The Abstract of the Disclosure is provided to allow the reader to quickly ascertain the nature of the technical disclosure. It is submitted with the understanding that it will not be used to interpret or limit the scope or meaning of the claims. In addition, in the foregoing Detailed Description, it can be seen that various features are grouped together in various embodiments for the purpose of streamlining the disclosure. This method of disclosure is not to be interpreted as reflecting an intention that the claimed embodiments require more features than are expressly recited in each claim. Rather, as the following claims reflect, inventive subject matter lies in less than all features of a single disclosed embodiment. Thus, the following claims are hereby incorporated into the Detailed Description, with each claim standing on its own as a separately claimed subject matter.

Claims (10)

The invention claimed is:
1. A workstation for electro-optically reading indicia, comprising:
a housing for supporting a generally horizontal light-transmissive window, and an upright light-transmissive window extending above the generally horizontal plane;
a first plurality of solid-state imagers supported by the housing, and operative for receiving light from each indicium through the generally horizontal window over a plurality of first fields of view;
a second plurality of solid-state imagers supported by the housing, and operative for receiving light from each indicium through the upright window over a plurality of second fields of view, each imager including a sensor array of photocells for capturing return light from each indicium over a respective field of view of said imager;
an illumination assembly supported by the housing, and operative for illuminating the indicia, the illumination assembly including a plurality of first energizable light sources for emitting non-readily visible illumination light through a respective window to illuminate at least one of the first and second fields of view in which a respective indicium is contained, and a plurality of second energizable light sources for emitting visible illumination light through a respective window to illuminate at least another of the first and second fields of view in which the respective indicium is contained;
at least one of the imagers is further operative for capturing image elements of the respective indicium with the sensor array of photocells therein while the respective indicium is illuminated by the non-readily visible illumination light, and for generating a signal corresponding to the respective illuminated indicium; and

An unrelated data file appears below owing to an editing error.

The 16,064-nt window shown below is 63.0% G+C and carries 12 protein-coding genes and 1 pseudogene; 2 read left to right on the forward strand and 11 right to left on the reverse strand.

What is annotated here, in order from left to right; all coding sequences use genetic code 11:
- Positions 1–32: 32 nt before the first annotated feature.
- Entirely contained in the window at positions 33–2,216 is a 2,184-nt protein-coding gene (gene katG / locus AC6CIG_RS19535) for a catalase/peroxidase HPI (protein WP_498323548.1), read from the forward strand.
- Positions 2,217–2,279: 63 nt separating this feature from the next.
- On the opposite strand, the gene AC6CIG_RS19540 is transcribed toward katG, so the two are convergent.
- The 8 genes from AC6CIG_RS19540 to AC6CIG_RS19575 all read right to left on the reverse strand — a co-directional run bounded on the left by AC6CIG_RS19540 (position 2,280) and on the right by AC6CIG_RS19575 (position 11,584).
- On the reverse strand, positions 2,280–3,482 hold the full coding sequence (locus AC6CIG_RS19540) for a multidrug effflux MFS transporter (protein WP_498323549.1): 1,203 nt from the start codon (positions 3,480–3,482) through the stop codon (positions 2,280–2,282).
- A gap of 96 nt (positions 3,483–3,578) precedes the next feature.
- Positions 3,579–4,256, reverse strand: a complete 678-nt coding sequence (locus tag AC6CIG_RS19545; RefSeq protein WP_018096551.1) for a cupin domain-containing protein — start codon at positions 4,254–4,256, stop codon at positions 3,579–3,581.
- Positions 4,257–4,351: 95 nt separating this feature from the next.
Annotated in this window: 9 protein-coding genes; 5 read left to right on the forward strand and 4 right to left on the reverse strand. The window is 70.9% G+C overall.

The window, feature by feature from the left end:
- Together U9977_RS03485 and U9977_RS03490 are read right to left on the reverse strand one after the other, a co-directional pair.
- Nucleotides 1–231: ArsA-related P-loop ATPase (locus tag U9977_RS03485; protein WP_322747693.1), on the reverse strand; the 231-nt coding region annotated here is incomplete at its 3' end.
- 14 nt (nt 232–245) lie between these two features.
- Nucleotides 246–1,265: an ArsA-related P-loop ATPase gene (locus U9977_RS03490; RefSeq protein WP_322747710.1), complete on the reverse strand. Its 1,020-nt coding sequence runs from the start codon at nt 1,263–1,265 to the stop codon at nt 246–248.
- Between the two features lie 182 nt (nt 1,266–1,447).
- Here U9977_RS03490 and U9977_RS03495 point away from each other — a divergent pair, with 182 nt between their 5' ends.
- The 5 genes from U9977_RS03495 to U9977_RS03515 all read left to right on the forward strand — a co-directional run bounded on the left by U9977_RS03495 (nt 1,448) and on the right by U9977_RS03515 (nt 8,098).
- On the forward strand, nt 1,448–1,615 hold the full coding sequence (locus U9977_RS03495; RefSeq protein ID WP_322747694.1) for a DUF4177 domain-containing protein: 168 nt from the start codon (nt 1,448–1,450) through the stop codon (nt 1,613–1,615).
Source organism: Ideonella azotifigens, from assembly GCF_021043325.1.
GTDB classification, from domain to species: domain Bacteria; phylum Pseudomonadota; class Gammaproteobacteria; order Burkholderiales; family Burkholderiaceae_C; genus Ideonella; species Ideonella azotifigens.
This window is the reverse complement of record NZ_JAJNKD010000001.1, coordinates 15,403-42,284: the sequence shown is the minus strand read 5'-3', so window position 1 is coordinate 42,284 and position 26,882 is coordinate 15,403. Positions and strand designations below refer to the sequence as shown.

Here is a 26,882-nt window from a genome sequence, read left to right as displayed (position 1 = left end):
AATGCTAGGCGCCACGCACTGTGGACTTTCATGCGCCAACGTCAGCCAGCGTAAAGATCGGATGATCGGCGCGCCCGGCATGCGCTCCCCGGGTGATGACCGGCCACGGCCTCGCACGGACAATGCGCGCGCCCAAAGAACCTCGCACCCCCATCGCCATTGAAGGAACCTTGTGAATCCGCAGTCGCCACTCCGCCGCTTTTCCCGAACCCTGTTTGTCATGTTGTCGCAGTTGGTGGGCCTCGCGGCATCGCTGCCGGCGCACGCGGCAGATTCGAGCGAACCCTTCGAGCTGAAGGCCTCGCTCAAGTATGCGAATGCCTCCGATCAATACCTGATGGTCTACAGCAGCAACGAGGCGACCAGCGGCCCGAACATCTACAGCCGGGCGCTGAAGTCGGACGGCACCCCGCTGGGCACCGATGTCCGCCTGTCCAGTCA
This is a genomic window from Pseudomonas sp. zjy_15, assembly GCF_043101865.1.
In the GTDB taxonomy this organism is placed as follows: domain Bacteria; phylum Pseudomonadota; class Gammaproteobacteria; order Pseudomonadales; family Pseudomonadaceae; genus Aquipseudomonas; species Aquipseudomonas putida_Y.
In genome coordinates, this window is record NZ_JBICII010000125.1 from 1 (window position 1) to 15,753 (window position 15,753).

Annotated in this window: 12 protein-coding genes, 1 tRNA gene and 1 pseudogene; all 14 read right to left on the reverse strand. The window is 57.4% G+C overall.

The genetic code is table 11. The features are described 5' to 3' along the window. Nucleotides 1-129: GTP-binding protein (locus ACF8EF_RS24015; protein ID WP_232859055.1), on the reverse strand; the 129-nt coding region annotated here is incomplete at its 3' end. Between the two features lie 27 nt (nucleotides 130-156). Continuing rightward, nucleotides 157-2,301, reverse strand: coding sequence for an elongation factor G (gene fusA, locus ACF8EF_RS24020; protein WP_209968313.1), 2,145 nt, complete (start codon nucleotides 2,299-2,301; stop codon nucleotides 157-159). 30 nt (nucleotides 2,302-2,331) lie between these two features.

a controller for energizing the light sources to emit the illumination light, for controlling the imagers to capture the returning illumination light, and for processing the signal to read the respective illuminated indicium.
2. The workstation of claim 1, wherein each first light source is operative for emitting the non-readily visible illumination light as infrared light.
3. The workstation of claim 2, wherein each first light source is operative for emitting visible illumination light in addition to the infrared light.
4. The workstation of claim 1, wherein the controller is operative for continuously energizing the light sources.
5. The workstation of claim 1, wherein the controller is operative for periodically energizing the light sources.
6. A method of electro-optically reading indicia, comprising:
receiving light from each indicium with a plurality of solid-state imagers over a plurality of fields of view, each imager including a sensor array of photocells for capturing return light from each indicium over a respective field of view of said imager;
illuminating the indicia, by emitting non-readily visible illumination light with a first light source to illuminate at least one of the fields of view in which a respective indicium is contained, and by emitting visible illumination light with a second light source to illuminate at least another of the fields of view in which the respective indicium is contained;
capturing image elements of the respective indicium with the sensor array of photocells in an imager while the respective indicium is illuminated by the non-readily visible illumination light;
generating a signal corresponding to the respective illuminated indicium; energizing at least one of the light sources to emit the illumination light; controlling at least one of the imagers to capture the returning illumination light;
processing the signal to read the respective illuminated indicium; and
wherein the receiving, illuminating and capturing are performed through a generally horizontal light-transmissive window lying in a generally horizontal plane, and through an upright light-transmissive window extending above the generally horizontal plane.
7. The method of claim 6, wherein the non-readily visible illumination light emitted from the first light source is configured as infrared light.
8. The method of claim 7, wherein visible illumination light in addition to the infrared light is emitted from the first light source.
9. The method of claim 6, wherein the light sources are continuously energized.
10. The method of claim 6, wherein the light sources are periodically energized.